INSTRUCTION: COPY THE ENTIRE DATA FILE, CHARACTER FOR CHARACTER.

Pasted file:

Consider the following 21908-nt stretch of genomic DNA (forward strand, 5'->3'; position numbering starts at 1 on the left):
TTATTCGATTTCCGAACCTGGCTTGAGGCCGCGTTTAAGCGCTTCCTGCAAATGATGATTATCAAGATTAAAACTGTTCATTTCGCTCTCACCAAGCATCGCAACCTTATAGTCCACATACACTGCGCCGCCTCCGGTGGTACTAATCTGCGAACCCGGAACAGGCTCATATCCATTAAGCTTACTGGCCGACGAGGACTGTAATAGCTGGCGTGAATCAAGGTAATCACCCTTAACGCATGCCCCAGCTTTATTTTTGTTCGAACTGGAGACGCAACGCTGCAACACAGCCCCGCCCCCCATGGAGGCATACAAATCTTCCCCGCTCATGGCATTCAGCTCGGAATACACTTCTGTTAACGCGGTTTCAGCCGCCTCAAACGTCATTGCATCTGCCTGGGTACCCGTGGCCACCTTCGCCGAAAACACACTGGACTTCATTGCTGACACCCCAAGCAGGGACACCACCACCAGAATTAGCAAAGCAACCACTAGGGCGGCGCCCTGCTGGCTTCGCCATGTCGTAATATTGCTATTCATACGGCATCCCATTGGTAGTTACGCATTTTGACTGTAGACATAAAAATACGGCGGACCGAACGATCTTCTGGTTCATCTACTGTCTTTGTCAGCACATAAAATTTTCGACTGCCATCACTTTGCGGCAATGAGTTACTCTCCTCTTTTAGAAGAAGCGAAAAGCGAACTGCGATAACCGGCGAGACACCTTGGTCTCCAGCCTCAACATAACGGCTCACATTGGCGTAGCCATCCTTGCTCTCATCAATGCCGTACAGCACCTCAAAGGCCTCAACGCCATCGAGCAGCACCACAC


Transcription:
Consider the following 21908-nt stretch of genomic DNA (forward strand, 5'->3'; position numbering starts at 1 on the left):
TTATTCGATTTCCGAACCTGGCTTGAGGCCGCGTTTAAGCGCTTCCTGCAAATGATGATTATCAAGATTAAAACTGTTCATTTCGCTCTCACCAAGCATCGCAACCTTATAGTCCACATACACTGCGCCGCCTCCGGTGGTACTAATCTGCGAACCCGGAACAGGCTCATATCCATTAAGCTTACTGGCCGACGAGGACTGTAATAGCTGGCGTGAATCAAGGTAATCACCCTTAACGCATGCCCCAGCTTTATTTTTGTTCGAACTGGAGACGCAACGCTGCAACACAGCCCCGCCCCCCATGGAGGCATACAAATCTTCCCCGCTCATGGCATTCAGCTCGGAATACACTTCTGTTAACGCGGTTTCAGCCGCCTCAAACGTCATTGCATCTGCCTGGGTACCCGTGGCCACCTTCGCCGAAAACACACTGGACTTCATTGCTGACACCCCAAGCAGGGACACCACCACCAGAATTAGCAAAGCAACCACTAGGGCGGCGCCCTGCTGGCTTCGCCATGTCGTAATATTGCTATTCATACGGCATCCCATTGGTAGTTACGCATTTTGACTGTAGACATAAAAATACGGCGGACCGAACGATCTTCTGGTTCATCTACTGTCTTTGTCAGCACATAAAATTTTCGACTGCCATCACTTTGCGGCAATGAGTTACTCTCCTCTTTTAGAAGAAGCGAAAAGCGAACTGCGATAACCGGCGAGACACCTTGGTCTCCAGCCTCAACATAACGGCTCACATTGGCGTAGCCATCCTTGCTCTCATCAATGCCGTACAGCACCTCAAAGGCCTCAACGCCATCGAGCAGCACCACAC